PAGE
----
<p><strong>Aloysius Siow:</strong> What's kind of surprising is that menopause is not common among mammals, and certainly not present in any other primate species other than humans. So one thing, it's rare. And from an evolutionary theory perspective, it is also anomalous. Post menopausal woman still consume resources which could be otherwise given to her offspring. So from evolutionary theory you have an organism that is consuming resources but not adding to future fertility and depriving resources from her offspring which could increase future fertility. So that's a problem from a theory point of view.</p>
<p><strong>Romesh:</strong> And it&rsquo;s this issue around resources really which is why and how an economists comes to be thinking about these things. That's kind of linked with the evolutionary biological questions.</p>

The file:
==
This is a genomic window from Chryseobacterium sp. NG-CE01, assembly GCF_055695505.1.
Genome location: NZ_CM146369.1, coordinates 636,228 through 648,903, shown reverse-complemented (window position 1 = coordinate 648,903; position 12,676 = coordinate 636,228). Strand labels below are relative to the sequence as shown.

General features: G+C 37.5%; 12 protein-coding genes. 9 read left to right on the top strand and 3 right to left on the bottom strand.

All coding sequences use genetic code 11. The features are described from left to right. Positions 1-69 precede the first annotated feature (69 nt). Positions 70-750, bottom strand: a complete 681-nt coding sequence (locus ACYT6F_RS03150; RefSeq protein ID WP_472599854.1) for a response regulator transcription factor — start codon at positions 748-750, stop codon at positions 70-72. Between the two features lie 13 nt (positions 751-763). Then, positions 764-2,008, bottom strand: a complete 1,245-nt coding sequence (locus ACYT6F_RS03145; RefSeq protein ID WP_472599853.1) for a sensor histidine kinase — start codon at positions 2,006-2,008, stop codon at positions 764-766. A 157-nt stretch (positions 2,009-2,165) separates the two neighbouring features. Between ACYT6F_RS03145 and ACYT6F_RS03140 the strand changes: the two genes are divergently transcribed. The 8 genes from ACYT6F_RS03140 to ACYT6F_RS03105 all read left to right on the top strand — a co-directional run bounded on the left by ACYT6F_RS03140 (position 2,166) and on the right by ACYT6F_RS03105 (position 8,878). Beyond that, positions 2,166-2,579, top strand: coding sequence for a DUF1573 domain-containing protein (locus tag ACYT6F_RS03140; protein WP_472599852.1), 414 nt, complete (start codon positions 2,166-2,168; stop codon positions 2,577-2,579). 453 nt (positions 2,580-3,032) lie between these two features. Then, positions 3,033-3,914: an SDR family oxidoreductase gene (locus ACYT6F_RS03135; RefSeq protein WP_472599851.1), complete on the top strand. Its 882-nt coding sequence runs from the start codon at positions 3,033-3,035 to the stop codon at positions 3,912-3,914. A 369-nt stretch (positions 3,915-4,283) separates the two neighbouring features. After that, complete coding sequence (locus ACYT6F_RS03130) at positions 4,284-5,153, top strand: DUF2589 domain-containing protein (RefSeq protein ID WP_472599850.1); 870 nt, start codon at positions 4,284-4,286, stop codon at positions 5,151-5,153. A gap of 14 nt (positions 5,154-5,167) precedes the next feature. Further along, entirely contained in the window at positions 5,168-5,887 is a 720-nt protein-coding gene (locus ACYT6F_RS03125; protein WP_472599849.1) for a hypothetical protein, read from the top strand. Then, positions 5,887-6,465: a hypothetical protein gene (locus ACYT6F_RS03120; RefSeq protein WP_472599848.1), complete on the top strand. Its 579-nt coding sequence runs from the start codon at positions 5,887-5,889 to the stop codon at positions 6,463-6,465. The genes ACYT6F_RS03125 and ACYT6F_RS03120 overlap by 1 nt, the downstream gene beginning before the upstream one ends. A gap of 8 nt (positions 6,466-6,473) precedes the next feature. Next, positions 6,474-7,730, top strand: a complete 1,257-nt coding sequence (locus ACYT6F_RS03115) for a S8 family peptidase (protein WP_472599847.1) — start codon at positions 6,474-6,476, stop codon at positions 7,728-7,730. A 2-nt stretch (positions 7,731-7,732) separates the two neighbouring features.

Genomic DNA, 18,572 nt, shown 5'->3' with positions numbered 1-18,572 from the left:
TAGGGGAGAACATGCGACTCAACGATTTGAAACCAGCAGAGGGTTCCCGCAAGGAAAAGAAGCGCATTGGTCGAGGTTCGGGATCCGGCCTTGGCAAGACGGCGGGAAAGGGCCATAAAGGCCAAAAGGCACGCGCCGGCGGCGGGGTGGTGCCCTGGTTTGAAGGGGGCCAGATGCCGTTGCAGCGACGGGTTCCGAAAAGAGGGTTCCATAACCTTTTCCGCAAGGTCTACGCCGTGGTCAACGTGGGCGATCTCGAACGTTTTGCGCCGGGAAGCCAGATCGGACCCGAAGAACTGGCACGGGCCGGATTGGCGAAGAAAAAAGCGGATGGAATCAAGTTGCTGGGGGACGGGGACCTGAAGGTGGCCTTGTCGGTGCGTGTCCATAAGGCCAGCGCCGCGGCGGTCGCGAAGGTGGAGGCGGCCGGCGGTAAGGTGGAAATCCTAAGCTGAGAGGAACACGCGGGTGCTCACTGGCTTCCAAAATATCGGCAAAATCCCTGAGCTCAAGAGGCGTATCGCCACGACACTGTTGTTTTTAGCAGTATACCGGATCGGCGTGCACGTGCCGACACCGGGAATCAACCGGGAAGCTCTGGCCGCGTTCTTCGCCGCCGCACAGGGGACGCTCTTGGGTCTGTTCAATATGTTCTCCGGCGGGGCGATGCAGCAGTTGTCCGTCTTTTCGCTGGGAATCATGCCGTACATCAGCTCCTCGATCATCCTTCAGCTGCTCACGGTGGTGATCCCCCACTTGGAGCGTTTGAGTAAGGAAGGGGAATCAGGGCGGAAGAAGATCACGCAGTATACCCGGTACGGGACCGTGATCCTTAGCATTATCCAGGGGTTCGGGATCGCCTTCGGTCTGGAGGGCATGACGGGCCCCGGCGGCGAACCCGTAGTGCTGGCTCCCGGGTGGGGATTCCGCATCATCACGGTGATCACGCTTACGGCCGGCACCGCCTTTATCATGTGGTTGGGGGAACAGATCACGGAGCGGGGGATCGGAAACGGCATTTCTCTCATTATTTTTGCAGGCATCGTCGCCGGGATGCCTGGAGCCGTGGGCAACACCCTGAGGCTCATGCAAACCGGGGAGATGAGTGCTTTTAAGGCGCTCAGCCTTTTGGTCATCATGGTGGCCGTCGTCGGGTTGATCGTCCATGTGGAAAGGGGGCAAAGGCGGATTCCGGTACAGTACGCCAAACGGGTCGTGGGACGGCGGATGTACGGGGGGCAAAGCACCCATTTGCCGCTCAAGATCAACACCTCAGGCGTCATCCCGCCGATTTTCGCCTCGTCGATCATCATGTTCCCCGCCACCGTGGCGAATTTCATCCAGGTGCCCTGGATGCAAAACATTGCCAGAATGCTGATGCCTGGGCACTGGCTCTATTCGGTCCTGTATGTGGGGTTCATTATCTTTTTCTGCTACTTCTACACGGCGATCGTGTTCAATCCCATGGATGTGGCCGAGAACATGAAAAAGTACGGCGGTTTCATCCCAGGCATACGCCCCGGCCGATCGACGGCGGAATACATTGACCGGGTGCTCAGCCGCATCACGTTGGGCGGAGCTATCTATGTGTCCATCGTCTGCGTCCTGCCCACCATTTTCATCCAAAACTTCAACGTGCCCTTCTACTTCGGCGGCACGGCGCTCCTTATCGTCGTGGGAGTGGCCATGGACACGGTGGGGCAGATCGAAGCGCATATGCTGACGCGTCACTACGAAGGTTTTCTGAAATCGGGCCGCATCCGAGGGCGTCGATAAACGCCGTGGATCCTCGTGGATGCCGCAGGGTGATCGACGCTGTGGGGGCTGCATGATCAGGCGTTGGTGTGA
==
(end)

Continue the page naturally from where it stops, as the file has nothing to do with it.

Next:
<p><strong>Aloysius:</strong> Right. So let me just say that there is an existing theory that evolutionary biologists have thought about, and they call it the grandmother hypothesis. Their hypothesis basically says these post reproductive grandmothers essentially help their offspring to survive and maybe to have more kids and also to look after the grandkids. So while they are not producing kids directly themselves, they further the survival of their offspring and grand-offspring. That theory, I think is interesting. The evidence on it is mixed. Part of the reason why it is difficult to get conclusive evidence is (1) even though post reproductive grandmothers have more grandkids part of the reason could be that women who live long enough to be post reproductive have long-life genes which also says that their grandchildren are going to be healthier. So the fact that they have more grandchildren is not necessarily what they do directly, but the fact that they may have healthy genes.</p>